BASEMENT FINISHING 101: Three Simple Tips For Your Success

Are you interested in finishing your basement? Before you get too excited about floor plans, wall treatments and furnishings for your new subterranean living space, you need to get familiar with boring basics. I’ll help you with three of the most important boring basement renovation basics right here. In at least one case, indoor air quality in your entire home depends on it.

  • Reading time = 4 1/2 minutes

Basement Finishing Basic#1: Junk Removal Made Easier

If there’s one common factor in all basement renovations it’s junk. Most unfinished basements are filled with the stuff by default before work even begins. You’ve got to move it out before construction starts, of course, but then move out more scraps as you work. Huge, ugly steel bins are the traditional approach to junk management during home renovation campaigns, but they present two problems for the do-it-yourselfer. First, they’re massive, often way too big for DIY basement reno duty. And second, they usually cost you rental fees just sitting there. A company called Redbox+ offer mini dumpsters that are perfect for a quick clean out project.  Full-size dumpsters are fine for a contracting crew who can fill the thing in two days, but not so great if you’re a little guy picking away at a basement reno on your own, possibly for months in your spare time. This is where mini dumpsters and bags bags can help.

Got just a little trash to get rid of? Consider trash removal bags like the one you see below.

This is the first construction trash bag I ever saw. It was in Spain back in 2006. Now this kind of thing is common in North America, too.

How Trash Removal Bags Work:

  1. They’re a woven, heavy-duty waste bag system that makes junk management easier for home improvement DIYers.
  2. You buy the bag at a hardware store or building supply yard,  then take as long as you like to fill it up.
  3. When it’s time to get rid of the contents of the bag, contact the company, pay for collection, then wave goodbye to the big bulging bag.
  4. Pickup services are not available everywhere, so check before you buy a bag.
  5. Versions of bag systems gained popularity in Europe, but it’s a great idea so it’s spreading all over the place.

Basement Finishing Basic#2: Powder Actuated Tools

Every basement renovation involves connecting some kind of wall framing material – either wood or steel – to concrete floors. And the best way to make this connection is with the help of a tool that’s generically called a “powder actuated tool” (PAT). Various companies make PATs and all use an explosive cartridge to drive nail-like fasteners directly through wall frames and into concrete without the need to drill holes. It’s fast and effective, but scary, right? Not really. No need to worry. Read the instructions, wear safety glasses, put on hearing protection, and keep bystanders out of the basement. You’ll be fine. You can even get a pretty good little PAT for less than thirty bucks. That’s what I paid for my trusty Remington and it’s worked perfectly for years. You can see it on the left, below.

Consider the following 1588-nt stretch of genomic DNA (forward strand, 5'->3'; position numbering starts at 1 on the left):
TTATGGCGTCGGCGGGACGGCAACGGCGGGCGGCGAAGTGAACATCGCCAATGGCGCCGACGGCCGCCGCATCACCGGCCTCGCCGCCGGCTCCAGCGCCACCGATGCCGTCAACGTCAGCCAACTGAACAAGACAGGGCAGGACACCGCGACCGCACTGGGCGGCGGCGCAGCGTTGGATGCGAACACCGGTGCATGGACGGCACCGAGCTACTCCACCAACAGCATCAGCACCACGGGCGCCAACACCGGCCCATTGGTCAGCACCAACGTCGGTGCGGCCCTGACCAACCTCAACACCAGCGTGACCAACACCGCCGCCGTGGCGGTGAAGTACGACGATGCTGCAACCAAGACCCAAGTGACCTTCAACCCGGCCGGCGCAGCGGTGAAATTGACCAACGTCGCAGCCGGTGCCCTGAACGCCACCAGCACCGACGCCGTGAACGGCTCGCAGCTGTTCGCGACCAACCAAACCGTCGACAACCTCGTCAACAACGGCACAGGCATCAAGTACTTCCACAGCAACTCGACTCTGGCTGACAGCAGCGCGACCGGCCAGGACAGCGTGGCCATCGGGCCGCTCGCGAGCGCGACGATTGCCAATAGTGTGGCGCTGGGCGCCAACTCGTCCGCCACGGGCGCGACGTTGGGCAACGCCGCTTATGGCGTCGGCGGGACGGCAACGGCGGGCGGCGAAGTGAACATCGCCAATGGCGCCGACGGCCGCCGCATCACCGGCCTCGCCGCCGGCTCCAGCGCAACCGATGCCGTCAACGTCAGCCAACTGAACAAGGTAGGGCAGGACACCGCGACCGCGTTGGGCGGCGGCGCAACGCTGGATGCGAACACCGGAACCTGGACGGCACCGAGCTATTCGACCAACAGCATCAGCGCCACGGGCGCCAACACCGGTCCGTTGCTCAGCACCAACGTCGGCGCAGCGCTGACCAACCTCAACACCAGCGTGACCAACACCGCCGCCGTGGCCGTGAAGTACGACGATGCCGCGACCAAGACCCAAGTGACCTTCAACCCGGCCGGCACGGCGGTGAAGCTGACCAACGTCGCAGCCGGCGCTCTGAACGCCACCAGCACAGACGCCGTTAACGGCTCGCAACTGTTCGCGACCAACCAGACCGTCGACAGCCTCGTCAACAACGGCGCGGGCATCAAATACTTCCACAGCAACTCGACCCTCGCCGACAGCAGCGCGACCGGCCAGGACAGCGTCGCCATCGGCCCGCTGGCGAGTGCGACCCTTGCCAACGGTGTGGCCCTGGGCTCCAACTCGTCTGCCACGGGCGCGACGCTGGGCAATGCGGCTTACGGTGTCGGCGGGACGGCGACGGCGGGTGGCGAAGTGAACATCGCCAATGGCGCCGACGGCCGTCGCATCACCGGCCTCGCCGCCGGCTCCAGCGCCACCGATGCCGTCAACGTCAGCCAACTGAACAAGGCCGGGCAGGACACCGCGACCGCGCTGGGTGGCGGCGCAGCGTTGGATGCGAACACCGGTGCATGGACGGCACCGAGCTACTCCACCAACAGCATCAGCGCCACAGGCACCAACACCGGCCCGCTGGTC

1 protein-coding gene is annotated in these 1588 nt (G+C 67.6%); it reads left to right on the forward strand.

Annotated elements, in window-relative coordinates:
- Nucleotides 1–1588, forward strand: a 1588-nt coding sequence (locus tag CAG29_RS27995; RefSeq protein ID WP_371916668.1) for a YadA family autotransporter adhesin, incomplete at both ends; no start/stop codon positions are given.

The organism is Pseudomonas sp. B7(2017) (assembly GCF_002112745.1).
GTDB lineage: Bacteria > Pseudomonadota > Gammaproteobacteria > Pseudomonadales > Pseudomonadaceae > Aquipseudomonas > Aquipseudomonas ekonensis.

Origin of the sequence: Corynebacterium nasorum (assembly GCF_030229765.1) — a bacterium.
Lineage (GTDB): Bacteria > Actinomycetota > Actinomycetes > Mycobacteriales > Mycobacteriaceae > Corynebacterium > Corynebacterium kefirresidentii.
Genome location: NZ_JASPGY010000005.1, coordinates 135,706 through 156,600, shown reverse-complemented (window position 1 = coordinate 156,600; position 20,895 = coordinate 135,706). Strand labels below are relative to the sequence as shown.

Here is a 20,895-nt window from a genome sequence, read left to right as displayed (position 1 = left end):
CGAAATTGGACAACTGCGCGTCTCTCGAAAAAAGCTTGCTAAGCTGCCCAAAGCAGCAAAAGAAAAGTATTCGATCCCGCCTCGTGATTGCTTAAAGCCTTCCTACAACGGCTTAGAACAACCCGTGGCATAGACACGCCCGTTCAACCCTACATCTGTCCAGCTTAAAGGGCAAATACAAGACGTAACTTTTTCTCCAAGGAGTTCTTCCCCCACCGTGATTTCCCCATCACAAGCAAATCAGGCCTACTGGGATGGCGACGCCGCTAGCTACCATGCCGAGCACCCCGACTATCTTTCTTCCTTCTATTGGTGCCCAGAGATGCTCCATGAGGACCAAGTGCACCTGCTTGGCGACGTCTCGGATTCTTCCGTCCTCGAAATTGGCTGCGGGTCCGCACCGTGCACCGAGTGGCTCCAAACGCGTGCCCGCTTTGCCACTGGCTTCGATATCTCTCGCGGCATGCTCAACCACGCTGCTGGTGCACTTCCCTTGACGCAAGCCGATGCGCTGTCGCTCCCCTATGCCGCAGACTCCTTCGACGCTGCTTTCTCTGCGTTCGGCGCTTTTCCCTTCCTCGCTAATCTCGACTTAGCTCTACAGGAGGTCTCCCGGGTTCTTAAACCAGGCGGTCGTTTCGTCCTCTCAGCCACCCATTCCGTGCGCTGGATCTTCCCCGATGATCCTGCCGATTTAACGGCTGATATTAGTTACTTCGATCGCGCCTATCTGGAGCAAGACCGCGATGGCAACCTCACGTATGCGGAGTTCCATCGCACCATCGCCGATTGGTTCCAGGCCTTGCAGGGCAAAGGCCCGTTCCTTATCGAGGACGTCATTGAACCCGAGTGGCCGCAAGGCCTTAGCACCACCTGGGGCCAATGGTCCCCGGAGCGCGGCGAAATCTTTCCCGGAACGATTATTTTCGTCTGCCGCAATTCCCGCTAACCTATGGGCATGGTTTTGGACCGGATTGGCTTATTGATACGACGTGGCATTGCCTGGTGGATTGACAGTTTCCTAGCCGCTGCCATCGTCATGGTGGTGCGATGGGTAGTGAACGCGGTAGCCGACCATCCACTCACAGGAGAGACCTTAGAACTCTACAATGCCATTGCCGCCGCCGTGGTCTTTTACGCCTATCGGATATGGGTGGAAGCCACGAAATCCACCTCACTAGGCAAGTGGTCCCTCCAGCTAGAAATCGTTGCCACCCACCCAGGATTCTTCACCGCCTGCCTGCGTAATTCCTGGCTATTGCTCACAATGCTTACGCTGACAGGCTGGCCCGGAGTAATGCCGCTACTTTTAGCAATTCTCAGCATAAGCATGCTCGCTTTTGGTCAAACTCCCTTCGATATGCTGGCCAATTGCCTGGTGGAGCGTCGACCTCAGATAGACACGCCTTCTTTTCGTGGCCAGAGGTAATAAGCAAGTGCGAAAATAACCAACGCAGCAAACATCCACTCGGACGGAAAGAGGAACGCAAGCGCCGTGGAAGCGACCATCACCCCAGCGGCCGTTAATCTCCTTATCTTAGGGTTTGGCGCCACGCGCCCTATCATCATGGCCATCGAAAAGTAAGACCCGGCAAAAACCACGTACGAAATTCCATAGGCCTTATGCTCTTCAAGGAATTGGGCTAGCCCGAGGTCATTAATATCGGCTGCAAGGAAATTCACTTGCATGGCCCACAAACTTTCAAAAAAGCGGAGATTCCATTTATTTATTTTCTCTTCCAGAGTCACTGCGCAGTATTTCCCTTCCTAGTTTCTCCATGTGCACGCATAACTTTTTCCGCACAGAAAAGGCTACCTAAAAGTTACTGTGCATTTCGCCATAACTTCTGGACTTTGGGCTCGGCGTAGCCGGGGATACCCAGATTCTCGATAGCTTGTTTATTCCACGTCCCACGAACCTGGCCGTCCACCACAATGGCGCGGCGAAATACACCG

These three powder actuated tools (PATs) are part of my tool collection. All are safe and effective ways to fasten things to concrete floors.

Basement Finishing Basic#3: Cordless Impact Drivers

Although you could join your basement wall frames and wooden features with nails only, you’ll do a lot better if you use deck screws in key areas. They hold better, they go in easier and you can take them out again if you need to adjust fit and location. The only thing better than screws is driving them with a cordless impact driver. These are now made by all major power tool companies and for good reason. Impact drivers are much better at driving screws than regular cordless drills.

Impact drivers drive more screws per charge than a drill, and they keep the screwdriver tip where it belongs — engaged in the head of the screw. This last feature is the biggest advantage of an impact driver. Where a regular drill simply rotates, impact drivers work by turning forwards then slightly backwards in a rapid, high frequency pattern. This alternating motion effectively resets the screwdriver tip in the head of the deck screw as you drive it, virtually eliminating the hassle of a driver tip that slips and makes a mess of the screw head. The only drawback of an impact is that most can’t hold an ordinary drill bit. The hex-shaped tip is made to grip standard driver bits directly. Several companies have made impact drivers more versatile by offering a regular drill chuck that slips into their standard impact driver tool. You can drill holes and drive screws.

This impact driver might look like a drill, but it’s actually designed specifically for driving screws. Much better than a drill in many ways, impact drivers are offered by all major power tool companies.

With all the boring issues covered, you’ll get to the fun part of finishing your basement quickly and effectively. Now how about a resolution to keep that finished space as neat as it was when you emptied it out for construction?

Want to see one of the most important parts of a wise basement renovation? Watch the detailed technical video below and see for yourself. It’s about basement subfloors and is part of the online course I offer HOW TO FINISH YOUR BASEMENT THE RIGHT WAY.  Even many professional do not get the critical details right.

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